This outstanding debut novel begins on a ordinary summer afternoon — with our main character Eddie sitting in traffic — and in just a few short pages unravels into a tense dystopian thriller. Upon realizing that the traffic jam’s root cause is something more serious than a car accident, Eddie abandons his car and begins the head home on foot. What he sees as he makes his way is deeply unsettling: cars piled up with no rescue crews in site; armed men guarding gas stations; creek and river beds scorched dry; and no cell service or power anywhere.
Eddie finds his neighborhood largely peaceful when he arrives home, its residents only slightly inconvenienced by the power outages, slightly more so when they learn that the water is off as well. Hours pass with no sign of repair trucks and not so much as a radio broadcast informing residents of the cause of the outages and the traffic. Slowly at first, but then we greater and greater intensity Eddie and his wife Laura see their neighbors becoming unhinged — looting grocery stores, arming themselves against one another, and hoarding supplies, particularly water.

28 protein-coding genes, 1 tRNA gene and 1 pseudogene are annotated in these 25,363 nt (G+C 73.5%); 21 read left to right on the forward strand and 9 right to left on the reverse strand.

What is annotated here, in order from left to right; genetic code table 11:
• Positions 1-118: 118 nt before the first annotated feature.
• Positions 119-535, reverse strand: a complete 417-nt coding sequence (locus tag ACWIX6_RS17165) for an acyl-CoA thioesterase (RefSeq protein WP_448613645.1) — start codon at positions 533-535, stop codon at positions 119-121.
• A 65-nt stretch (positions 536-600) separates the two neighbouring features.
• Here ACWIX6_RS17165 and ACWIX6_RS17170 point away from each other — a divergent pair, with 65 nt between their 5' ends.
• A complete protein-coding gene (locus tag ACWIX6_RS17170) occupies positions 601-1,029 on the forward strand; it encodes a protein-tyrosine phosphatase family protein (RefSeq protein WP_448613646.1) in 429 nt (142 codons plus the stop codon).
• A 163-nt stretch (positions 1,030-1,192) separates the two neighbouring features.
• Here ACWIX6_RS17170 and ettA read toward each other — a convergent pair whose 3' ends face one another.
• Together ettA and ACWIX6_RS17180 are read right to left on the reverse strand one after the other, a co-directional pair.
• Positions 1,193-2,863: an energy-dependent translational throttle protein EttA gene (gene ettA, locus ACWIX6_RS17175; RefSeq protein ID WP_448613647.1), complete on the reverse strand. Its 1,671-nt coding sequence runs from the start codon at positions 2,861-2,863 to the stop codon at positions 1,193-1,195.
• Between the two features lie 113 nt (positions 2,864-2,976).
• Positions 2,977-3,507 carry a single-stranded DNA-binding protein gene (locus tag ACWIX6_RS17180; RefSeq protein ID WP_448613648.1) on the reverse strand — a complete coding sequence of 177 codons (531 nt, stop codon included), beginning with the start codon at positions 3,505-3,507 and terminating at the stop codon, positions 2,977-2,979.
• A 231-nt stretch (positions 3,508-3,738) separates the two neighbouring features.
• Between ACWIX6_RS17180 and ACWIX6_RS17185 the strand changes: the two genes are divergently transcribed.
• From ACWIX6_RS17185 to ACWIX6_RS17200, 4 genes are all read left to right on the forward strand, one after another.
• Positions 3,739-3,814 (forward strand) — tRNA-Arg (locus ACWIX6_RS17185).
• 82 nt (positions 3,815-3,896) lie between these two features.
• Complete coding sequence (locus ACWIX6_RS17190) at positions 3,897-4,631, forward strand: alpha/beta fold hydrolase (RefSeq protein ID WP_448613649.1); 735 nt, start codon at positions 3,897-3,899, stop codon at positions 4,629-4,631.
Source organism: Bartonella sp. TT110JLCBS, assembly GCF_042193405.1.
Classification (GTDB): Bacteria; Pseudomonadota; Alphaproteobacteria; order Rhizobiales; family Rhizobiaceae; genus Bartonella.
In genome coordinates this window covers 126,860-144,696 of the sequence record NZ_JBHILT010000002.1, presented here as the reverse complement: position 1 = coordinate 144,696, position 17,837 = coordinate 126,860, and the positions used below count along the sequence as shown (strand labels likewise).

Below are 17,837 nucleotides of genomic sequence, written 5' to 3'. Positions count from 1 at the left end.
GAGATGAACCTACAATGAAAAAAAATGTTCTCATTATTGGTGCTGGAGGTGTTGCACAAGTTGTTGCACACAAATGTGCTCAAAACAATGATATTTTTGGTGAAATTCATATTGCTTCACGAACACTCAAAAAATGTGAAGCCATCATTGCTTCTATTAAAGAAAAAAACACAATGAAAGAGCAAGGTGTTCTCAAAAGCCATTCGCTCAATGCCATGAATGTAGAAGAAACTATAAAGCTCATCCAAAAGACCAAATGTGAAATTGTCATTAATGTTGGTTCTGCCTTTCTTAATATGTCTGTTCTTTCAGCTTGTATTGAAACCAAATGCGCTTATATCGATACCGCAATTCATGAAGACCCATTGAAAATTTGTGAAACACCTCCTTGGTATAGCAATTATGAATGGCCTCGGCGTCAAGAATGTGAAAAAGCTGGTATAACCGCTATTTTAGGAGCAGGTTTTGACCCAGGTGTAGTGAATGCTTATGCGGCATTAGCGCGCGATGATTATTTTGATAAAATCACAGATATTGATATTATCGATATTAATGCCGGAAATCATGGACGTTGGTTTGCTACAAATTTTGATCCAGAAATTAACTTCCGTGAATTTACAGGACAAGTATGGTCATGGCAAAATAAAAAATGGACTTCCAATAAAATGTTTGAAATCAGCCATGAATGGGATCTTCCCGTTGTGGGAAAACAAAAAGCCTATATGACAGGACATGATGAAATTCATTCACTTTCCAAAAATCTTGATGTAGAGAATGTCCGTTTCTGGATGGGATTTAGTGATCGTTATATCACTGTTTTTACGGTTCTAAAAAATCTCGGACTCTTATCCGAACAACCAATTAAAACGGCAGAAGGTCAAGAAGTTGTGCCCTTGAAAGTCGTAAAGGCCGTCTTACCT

Days pass with no relief and Eddie and Laura are forced to take stock of their supplies and begin to seriously worry that their lack of preparedness might be fatal. The thirstier they grow, the more erratic and violent they — and their neighbors — become.
As the conditions the characters face deteriorate, Warner’s writing beautiful mirrors the rising hysteria and the delirium caused by their thirst; the words he writes of become jumbled and mirage-like, highlighting just how unstable the situation, and the people in it, have become. The overall effect is as terrifying as it is entertaining.
Thirst is an excellent novel that I finished in just a few hours because I could not put it down and one which I highly recommend everyone read.